The market’s growth in recent years has certainly provided a boost to the portfolios of many investors. However, during these unprecedented economic times, it is possible that some individuals may have become a bit complacent regarding their own investment objectives. As a result, the composition of some portfolios may not accurately reflect the investment philosophy of some investors. For this reason, now may be as good a time as any for the prudent investor to review some basic investment principles.
Most investors think of diversification as holding a broad range of investments in order to reduce risk. Certainly, this is true—but it is only part of the story. Aside from the factors that generally affect risk, the size of the portfolio and the investor’s federal income tax bracket also play an important role in determining the types of products and services that may be most suitable for an individual investor.
Seasoned investors are quick to point out that successful investing requires discipline and a diligent adherence to personal objectives. Believing that you can predict the markets highs and its lows on a consistent basis is playing with fire. Many knowledgeable investors have tried to develop market timing systems, however, the markets are so complex and include so many variables that it is virtually impossible to consistently be successful timing markets over long periods of time.
If history has proved anything, it is that short-term volatility is a reality that occurs on a continual basis. By the same token, most investors do not have the resources to accurately identify short-term market fluctuations. Thus, an investment strategy that focuses its attention on long-term market trends may help investors better position themselves to ride out periods of market volatility. Keep in mind that prudent investors never allow historical performance data to skew their objectivity about a particular investment or how that investment may or may not fit into their portfolios.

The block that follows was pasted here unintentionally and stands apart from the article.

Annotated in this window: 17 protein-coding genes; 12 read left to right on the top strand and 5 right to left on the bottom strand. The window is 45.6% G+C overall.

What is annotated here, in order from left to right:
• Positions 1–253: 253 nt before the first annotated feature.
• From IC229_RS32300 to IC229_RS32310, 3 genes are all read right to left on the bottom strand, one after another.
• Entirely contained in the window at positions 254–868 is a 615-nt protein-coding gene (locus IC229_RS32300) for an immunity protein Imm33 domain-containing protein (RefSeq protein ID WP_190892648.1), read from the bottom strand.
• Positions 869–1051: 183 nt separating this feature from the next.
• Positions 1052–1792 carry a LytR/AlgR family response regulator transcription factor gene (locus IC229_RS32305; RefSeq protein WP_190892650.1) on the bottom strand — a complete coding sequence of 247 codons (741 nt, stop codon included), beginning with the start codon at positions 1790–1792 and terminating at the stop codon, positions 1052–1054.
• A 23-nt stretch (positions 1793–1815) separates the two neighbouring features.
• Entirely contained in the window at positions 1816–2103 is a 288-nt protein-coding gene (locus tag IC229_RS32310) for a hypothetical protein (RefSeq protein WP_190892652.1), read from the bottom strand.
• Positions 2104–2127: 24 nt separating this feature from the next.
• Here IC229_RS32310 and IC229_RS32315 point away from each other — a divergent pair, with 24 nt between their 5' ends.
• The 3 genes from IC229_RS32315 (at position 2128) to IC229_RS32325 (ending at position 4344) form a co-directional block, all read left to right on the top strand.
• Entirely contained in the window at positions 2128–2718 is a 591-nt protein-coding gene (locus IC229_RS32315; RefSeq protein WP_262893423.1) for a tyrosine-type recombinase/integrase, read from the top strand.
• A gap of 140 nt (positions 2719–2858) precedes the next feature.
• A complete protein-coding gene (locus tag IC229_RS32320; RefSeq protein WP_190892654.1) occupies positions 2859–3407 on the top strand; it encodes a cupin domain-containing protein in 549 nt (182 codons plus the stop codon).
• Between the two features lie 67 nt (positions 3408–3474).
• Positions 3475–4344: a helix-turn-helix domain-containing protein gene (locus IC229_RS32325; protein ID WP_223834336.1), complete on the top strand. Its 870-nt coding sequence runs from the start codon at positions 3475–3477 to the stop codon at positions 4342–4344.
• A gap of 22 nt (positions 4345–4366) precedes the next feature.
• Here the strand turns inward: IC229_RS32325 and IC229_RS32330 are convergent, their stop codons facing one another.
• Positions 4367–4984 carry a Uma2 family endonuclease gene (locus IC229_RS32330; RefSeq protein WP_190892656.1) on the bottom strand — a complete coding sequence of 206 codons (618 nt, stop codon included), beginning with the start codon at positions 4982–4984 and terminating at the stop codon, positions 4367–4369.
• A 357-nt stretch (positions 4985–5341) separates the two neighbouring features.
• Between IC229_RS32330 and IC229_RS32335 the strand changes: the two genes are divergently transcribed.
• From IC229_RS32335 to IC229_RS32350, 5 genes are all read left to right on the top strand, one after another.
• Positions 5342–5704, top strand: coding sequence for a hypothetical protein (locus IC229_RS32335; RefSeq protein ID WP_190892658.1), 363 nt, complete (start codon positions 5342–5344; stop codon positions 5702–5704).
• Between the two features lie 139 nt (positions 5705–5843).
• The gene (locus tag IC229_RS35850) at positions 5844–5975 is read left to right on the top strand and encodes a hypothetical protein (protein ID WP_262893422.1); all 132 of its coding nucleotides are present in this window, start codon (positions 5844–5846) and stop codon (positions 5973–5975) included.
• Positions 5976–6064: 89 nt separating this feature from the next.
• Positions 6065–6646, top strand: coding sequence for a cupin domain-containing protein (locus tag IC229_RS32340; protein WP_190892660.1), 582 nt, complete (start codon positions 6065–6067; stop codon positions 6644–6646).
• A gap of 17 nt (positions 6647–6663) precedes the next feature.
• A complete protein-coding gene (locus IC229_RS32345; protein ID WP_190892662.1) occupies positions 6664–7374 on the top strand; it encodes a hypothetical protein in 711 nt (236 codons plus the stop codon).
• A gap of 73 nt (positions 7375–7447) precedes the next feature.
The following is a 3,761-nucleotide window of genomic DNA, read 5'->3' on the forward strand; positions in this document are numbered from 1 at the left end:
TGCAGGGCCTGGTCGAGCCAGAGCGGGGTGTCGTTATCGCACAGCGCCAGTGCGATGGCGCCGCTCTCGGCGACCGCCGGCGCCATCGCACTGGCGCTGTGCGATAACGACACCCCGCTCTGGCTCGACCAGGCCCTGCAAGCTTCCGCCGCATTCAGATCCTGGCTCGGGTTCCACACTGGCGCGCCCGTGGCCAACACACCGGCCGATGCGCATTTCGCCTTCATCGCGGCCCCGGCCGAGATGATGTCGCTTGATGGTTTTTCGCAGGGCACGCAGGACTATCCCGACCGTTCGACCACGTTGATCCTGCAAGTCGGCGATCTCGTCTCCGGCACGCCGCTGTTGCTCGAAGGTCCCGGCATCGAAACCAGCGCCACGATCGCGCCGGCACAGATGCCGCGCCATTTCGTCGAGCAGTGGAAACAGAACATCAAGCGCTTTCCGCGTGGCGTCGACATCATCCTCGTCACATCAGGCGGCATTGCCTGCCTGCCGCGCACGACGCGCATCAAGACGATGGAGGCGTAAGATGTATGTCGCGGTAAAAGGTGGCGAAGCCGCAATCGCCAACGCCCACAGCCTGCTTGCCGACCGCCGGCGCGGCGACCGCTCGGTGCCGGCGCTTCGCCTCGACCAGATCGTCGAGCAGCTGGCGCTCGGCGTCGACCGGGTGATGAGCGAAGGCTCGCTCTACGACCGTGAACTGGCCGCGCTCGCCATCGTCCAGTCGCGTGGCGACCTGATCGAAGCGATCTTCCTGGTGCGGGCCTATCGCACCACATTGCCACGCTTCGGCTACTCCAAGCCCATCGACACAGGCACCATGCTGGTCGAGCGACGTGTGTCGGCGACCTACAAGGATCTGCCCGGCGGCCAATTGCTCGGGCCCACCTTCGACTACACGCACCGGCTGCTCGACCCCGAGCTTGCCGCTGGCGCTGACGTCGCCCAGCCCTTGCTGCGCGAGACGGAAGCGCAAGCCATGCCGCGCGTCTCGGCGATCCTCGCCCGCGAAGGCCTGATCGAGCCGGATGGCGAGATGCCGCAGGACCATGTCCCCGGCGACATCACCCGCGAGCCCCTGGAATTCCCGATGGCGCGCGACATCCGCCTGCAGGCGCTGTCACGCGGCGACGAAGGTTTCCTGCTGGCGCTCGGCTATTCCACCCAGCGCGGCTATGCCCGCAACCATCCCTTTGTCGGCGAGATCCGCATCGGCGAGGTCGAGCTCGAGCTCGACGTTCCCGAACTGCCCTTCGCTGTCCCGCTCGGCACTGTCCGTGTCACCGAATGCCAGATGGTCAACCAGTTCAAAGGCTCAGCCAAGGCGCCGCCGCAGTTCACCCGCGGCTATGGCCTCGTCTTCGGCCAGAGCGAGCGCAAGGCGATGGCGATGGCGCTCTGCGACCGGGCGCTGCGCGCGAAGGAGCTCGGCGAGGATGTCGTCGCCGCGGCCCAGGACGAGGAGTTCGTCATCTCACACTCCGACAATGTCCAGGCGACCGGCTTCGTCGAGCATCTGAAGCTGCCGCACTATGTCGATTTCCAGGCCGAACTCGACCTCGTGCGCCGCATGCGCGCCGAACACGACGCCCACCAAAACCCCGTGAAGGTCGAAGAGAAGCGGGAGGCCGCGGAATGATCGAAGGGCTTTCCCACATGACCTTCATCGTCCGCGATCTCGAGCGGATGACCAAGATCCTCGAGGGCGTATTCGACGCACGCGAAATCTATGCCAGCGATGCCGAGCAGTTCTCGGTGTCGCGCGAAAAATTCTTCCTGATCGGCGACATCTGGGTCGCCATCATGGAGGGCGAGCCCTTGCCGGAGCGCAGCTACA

One of the keys to long-term portfolio success is for investors to accurately assess and understand their tolerance for risk. Generally speaking, risk tolerance refers to how an individual emotionally feels about subjecting his or her hard-earned assets to varying degrees of market risk in search of higher returns. Accurately determining risk tolerance is often easier said than done. This is especially true during times of economic prosperity, when investors may be lured toward higher returns, only to subject their investment assets to more risk than they would under more typical market conditions.
It is difficult to gauge the success of a portfolio without first gaining a solid understanding of personal goals and objectives. In this respect, portfolio returns generally are relative in the sense that what may be adequate for one investor may not be for another. Every investor has his or her own set of circumstances that must be intricately pieced together in an attempt to identify a personalized investment strategy. It’s important to ensure your portfolio is assembled in such a way that it accurately represents your goals, objectives, and investment personality.